And another states, “This creates a perplexing situation when the market calls for a supply of crops free of genetic engineering. The organic standards prohibit the use of genetic engineering, and consumers will not tolerate the accidental presence of genetic engineered materials in organic products yet GE crops continue to proliferate unchecked,” said Christine Bushway, executive director and CEO of the Organic Trade Association in a statement. If anything the high prices of organic foods is the crime. Regardless, I’m not sure why organic is such an issue when people don’t necessarily eat alfalfa (who really eats alfalfa sprouts anyways). I don’t know any organic cows or rabbits who are overly concerned about organic verse GM crops.

Finally, and most importantly, I feel that farmers have the right to grow whatever they wish on their own property. It is each individual’s responsibility to preserve the integrity of their fields in the best way we see fit. Part of that responsibility is detasseling and other measures to preserve that integrity. Regulations are not the answer to this issue. The important issue is food safety and that was established.

Please leave comments, concerns, corrections, or opinions.





Natural and Artificial Wonders

17 01 2011

It never ceases to amaze me how corn can fuel our cars, how one pig can provide for so many piglets, or how a feline can run as fast a car can drive…and the list goes on and on! However, one wonder on my personal list is parthenogenesis. Wondering what in the world this six-syllable word means? I was too. Parthenogenesis is the phenomenon of virgin birth. And here I thought Mary was the only one who didn’t a male to procreate!

Parthenogenesis was discovered (on accident) in turkeys by Olsen and Marsden. Just how many Turkey eggs did they find don’t have to be fertilized to hatch into poults (poult = baby turkey)? Answer: a shocking 14% of Beltsville Small White (BSW) turkeys. Problems with this research: conducted by one scientist on one noncommercial strand of turkey. Today’s research estimates about 4% of broilers are parthenogenic. However, this isn’t a form of reproduction sweeping the poultry world. Most all parthenogenic turkey eggs do not survive past the first three days of incubation because development is unorganized (it has been linked to problems with the imprinting of genes). And because I’m not the expert on this topic, more information on turkey/chicken parthenogenesis can be found here.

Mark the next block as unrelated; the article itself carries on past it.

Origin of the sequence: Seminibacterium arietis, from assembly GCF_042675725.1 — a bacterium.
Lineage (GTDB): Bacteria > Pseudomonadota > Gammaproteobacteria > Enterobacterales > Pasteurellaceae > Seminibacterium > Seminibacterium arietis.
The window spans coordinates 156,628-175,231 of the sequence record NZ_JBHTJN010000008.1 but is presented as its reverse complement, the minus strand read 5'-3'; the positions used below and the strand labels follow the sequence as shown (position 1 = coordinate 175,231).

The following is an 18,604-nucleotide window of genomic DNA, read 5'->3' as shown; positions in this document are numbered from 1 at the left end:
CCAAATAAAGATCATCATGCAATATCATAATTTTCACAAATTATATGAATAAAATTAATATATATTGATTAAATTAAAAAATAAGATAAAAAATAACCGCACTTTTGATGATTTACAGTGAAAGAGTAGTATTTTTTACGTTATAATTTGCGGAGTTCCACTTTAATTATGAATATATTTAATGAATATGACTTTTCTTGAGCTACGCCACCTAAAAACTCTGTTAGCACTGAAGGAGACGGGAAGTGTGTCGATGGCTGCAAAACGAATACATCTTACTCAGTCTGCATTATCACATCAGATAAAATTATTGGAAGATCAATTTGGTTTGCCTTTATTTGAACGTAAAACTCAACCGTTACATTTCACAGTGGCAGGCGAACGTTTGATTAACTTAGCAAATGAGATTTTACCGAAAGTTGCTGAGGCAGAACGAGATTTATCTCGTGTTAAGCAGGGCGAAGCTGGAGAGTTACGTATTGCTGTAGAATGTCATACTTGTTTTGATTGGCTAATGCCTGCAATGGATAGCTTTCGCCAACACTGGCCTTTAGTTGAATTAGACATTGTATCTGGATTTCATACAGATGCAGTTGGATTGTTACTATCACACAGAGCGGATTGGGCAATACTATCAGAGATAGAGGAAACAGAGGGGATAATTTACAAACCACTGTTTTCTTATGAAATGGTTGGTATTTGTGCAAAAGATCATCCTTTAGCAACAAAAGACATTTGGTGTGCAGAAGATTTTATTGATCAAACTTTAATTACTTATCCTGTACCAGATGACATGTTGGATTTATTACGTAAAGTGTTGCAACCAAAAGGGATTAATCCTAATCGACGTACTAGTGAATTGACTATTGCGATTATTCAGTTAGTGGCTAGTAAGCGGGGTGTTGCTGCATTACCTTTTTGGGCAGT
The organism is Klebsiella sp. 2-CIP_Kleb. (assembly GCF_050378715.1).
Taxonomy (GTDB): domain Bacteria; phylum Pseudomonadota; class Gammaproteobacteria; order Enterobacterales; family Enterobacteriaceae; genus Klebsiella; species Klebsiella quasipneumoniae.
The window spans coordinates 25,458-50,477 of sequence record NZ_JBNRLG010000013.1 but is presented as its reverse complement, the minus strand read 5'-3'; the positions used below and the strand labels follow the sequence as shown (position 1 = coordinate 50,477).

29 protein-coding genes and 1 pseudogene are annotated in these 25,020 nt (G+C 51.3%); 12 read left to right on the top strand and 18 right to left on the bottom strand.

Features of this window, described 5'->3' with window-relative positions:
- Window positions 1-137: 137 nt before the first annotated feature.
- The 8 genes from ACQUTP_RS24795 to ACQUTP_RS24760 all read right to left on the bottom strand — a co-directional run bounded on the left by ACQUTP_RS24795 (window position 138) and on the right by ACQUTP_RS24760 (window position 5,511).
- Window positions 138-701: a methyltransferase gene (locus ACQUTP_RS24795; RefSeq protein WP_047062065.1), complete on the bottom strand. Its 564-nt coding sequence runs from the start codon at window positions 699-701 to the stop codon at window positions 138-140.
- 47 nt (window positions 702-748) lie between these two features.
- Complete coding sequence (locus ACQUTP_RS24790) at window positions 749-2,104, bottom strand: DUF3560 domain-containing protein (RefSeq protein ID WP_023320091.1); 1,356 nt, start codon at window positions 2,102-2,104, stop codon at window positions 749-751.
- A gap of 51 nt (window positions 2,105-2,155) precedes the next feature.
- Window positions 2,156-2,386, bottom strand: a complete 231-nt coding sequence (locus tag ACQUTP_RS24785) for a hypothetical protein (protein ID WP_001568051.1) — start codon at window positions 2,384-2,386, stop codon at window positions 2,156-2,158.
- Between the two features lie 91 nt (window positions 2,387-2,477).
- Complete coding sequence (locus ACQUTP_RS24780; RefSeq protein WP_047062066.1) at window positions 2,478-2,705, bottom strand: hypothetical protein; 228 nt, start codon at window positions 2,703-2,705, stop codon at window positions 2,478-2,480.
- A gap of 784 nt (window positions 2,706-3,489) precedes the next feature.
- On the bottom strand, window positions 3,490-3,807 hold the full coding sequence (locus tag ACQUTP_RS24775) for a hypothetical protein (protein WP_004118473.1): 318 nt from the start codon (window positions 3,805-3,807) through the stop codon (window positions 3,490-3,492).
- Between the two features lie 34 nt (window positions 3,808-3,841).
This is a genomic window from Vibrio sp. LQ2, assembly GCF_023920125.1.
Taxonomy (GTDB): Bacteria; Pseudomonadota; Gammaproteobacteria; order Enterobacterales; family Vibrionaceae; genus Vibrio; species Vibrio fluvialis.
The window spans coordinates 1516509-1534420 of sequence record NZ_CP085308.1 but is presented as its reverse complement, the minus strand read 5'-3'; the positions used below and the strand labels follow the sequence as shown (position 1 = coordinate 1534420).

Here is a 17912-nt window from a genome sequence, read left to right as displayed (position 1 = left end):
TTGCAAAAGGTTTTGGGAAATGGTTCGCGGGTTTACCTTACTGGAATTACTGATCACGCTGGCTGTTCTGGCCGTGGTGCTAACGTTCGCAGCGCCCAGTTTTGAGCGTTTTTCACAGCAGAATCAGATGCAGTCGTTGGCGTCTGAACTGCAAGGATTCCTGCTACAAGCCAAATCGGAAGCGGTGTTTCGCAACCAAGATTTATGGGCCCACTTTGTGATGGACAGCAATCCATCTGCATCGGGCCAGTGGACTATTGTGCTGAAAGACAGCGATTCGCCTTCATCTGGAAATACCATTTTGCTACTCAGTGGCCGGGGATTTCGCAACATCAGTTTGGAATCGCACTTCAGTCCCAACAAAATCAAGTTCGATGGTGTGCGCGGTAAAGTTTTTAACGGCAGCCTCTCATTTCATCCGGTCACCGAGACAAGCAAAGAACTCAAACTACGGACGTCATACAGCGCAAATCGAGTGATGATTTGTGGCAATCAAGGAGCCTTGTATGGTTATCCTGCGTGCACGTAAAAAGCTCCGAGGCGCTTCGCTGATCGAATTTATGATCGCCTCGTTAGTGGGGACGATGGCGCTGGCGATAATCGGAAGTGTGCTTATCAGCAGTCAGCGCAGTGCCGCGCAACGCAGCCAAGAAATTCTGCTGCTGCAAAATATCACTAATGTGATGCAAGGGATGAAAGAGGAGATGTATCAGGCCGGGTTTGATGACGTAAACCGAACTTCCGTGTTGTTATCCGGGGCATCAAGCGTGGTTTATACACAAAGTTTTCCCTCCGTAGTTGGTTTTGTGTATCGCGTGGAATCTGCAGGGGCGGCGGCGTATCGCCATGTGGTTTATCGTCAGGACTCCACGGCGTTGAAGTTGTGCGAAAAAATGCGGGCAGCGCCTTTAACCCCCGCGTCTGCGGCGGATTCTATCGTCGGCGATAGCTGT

Furthermore, it seems animals from other parts of the animal kingdom are even more successful at procreating without males…including some types of fish, several insect varieties, and a handful of frogs/lizards. If you are a scientist, you can make mice successful parthenogenic reproducers too!

For some it is the only method of reproduction and for some parthenogenesis is purely circumstantial. Aphids use it to reproduce rapidly in the spring when food sources are abundant. Komodo dragons refer to this method when sources of males are not abundant…luckily all of their offspring are male which might help future generations of komodo mothers. Also, some species of wasp are forced to reproduce a generation of females in this manner due to a bacterial infection that passes on its own genes through eggs, making male wasps unnecessary and unwanted… at least to the bacteria!

So there you have it, the wonders of nature and what man can do with it is astounding. The same solution benefits species in times of plenty and in times of difficulty. And while there may be a lesson or a solution amongst these facts, one thing is certain: taking males out the equation completely is not always the answer!